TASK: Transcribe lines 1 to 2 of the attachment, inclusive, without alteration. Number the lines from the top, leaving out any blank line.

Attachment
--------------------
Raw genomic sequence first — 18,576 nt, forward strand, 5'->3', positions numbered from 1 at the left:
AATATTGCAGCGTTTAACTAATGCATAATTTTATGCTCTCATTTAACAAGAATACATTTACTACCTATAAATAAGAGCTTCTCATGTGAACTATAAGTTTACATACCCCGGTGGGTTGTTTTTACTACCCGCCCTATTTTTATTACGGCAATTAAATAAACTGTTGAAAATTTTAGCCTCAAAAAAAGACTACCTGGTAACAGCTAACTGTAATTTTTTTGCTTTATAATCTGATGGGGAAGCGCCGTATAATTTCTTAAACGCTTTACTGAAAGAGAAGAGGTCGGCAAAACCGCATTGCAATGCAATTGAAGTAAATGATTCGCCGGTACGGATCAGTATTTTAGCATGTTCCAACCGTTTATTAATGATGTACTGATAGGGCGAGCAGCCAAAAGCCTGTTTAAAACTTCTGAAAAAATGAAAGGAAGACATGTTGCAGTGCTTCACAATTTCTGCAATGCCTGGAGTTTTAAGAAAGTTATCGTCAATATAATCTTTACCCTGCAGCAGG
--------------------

Raw genomic sequence first — 18,576 nt, forward strand, 5'->3', positions numbered from 1 at the left:
AATATTGCAGCGTTTAACTAATGCATAATTTTATGCTCTCATTTAACAAGAATACATTTACTACCTATAAATAAGAGCTTCTCATGTGAACTATAAGTTTACATACCCCGGTGGGTTGTTTTTACTACCCGCCCTATTTTTATTACGGCAATTAAATAAACTGTTGAAAATTTTAGCCTCAAAAAAAGACTACCTGGTAACAGCTAACTGTAATTTTTTTGCTTTATAATCTGATGGGGAAGCGCCGTATAATTTCTTAAACGCTTTACTGAAAGAGAAGAGGTCGGCAAAACCGCATTGCAATGCAATTGAAGTAAATGATTCGCCGGTACGGATCAGTATTTTAGCATGTTCCAACCGTTTATTAATGATGTACTGATAGGGCGAGCAGCCAAAAGCCTGTTTAAAACTTCTGAAAAAATGAAAGGAAGACATGTTGCAGTGCTTCACAATTTCTGCAATGCCTGGAGTTTTAAGAAAGTTATCGTCAATATAATCTTTACCCTGCAGCAGG